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The Ear

The ears contain structures for both the sense of hearing and the sense of balance. The eighth cranial nerve (vestibulocochlear nerve made up of the auditory and vestibular nerves) carries nerve impulses for both hearing and balance from the ear to the brain.

Hearing (Audition)

Sound waves cause the tympanic membrane (eardrum) to vibrate. Humans can hear sounds waves with frequencies between 20 and 20,000 Hz. The three bones in the ear (malleus, incus, stapes) pass these vibrations on to the cochlea. The cochlea is a snail-shaped, fluid-filled structure in the inner ear. Inside the cochlea is another structure called the organ of Corti. Hair cells are located on the basilar membrane of the cochlea. The cilia (the hair) of the hair cells make contact with another membrane called the tectorial membrane. When the hair cells are excited by vibration, a nerve impulse is generated in the auditory nerve. These impulses are then sent to the brain.

(By the way...the stapes is the smallest bone in the human body. It is only 0.25 to 0.33 cm long [0.10 to 0.13 inches] and weighs only 1.9 to 4.3 milligrams.)

Loudness is measured in decibels (dB) - this is the force of sound waves against the ear. The louder the sound, the more decibels. Here are approximate decibel levels for some everyday sounds:

SoundIntensity
(db)
-
Ticking of a Watch20
Whisper30
Normal Speech50-60
Car Traffic70
Alarm Clock80
Lawn Mower95
Chain Saw110
Jackhammer120
Jet Engine130


Did you know?

At a temperature of 68oF (20oC), sound travels at 1,125 feet/sec (343 meters/sec). This is the same as traveling at 756 miles/hr (1,217 km/hr). Also, as the temperature rises, the speed of sound gets faster.


Hearing Loss

Loud noises, infections, head injuries, brain damage and genetic diseases may cause people to lose some or all of their ability to hear. Hearing loss is also common in older people. There are several types of hearing loss:

  • Conductive Hearing Loss: occurs when sound vibrations from the tympanic membrane to the inner ear are blocked. This may be caused by ear wax in the auditory canal, fluid buildup in the middle ear, ear infections or abnormal bone growth.

  • Sensorineural Hearing Loss: occurs when there is damage to the vestibulocochlear (auditory) nerve. This type of hearing loss may be caused by head injury, birth defects, high blood pressure or stroke.

  • Presbycusis: occurs because of changes in the inner ear. This is a very common type of hearing loss that happens gradually in older age.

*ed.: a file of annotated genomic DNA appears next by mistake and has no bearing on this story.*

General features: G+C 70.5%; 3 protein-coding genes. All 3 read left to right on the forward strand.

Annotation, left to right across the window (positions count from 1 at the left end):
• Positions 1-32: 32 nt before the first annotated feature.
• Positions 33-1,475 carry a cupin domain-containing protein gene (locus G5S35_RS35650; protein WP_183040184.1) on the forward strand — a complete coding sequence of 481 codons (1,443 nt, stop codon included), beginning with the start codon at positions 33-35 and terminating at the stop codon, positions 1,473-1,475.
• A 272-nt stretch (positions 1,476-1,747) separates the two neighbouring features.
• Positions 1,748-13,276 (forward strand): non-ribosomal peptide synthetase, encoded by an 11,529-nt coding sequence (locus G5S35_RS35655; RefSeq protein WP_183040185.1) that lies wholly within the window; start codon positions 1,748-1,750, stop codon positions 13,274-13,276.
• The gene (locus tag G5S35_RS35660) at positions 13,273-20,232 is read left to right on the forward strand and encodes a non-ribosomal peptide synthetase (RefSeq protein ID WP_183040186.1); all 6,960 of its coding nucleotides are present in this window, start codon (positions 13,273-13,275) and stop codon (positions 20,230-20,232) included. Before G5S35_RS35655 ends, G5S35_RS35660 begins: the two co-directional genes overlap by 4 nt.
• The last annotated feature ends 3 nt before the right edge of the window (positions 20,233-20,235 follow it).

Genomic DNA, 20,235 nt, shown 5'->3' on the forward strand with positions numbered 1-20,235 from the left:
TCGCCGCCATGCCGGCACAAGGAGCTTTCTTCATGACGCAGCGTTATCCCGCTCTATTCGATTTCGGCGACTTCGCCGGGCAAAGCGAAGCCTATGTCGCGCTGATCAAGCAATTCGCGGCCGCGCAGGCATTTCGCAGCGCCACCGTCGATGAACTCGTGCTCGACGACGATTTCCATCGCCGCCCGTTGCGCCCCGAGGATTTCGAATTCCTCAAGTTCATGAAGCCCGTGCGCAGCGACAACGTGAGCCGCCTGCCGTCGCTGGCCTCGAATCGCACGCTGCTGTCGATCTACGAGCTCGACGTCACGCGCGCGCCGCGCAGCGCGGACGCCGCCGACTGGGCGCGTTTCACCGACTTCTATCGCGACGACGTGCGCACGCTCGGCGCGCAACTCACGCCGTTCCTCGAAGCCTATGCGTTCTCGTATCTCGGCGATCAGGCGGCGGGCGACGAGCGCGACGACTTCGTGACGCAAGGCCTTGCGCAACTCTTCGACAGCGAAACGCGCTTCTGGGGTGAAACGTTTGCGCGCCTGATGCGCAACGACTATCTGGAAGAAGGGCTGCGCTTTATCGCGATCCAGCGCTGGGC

For more information about presbycusis, see:

    1. Presbycusis Information

  • Tinnitus: people with tinnitus hear a ringing or roaring sound. The cause of this ringing cannot always be found. Some cases of tinnitus are caused by ear wax, ear infections or a reaction to antibiotics, but there are many other possible causes of this disorder.

    For more information about tinnitus see:

    1. OHSU Tinnitus Clinic
    2. American Tinnitus Association

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Take a short on-line, interactive quiz about the ear.

Try some experiments that test your hearing.

Lesson Plan about hearing with teacher and student guides.

Visit Dangerous Decibels for information, games and activities to protect your sense of hearing.

There is a good animated demonstration from KidsHealth showing How the Ear Works.

The virtual tour of the ear provides some great information about the ear and hearing disorders.

Don't forget that your sense of hearing can be damaged by loud noises...you can read about this "invisible hazard" at the Centers for Disease Control.

Audiology Net and the American Academy of Audiology also have basic information about hearing and ear health.


Hear IT!
Cochlea Decibel Incus Malleus
Stapes Tympanic Membrane Vestibulocochlear Nerve

Hearing Ranges
AnimalLow Frequency
Limit
High Frequency
Limit
Elephant1710,000
Human2020,000
Cow2335,000
Horse5533,500
Dog6045,000
Monkey11045,000
Rat65060,000
Mouse1,00090,000
Bat3,000120,000
(Source: Schiffman, H.R., Sensation andPerception. An Integrated Approach, New York: John Wiley and Sons, Inc., 2001)

Balance (Vestibular Sense)

Balance depends on visual information, "feedback" from muscles and from an inner ear structure called the semicircular canal. The semicircular canal is a set of 3 fluid-filled canals that are aligned at right angles to each other. Within parts of the semicircular canal are hair cells. When the head is moved, the fluid in the canals moves the hair cells and a nerve impulse is generated in the vestibular nerve.

Don't try this. The world record (according to the Guinness Book of Records, 1996) for balancing on one foot is 55 hr. 35 min.

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Did you know?

Of course you know that if you spin around in circles you will get dizzy. But do you know why? When you spin, fluid in the semicircular canals of your ear moves around. This stimulates the hair cells. When you stop spinning, the fluid still moves a bit. Because the fluid is still activating hair cells, your brain stills gets a message that you are moving and you feel dizzy.

Did you know?

200,000 people in the United States are deaf; 3 million people in the US have serious hearing problems. Gallaudet University in Washington, D.C. is an undergraduate institution for deaf and hard of hearing undergraduate students.

BACK TO: Exploring the Nervous System Table of Contents

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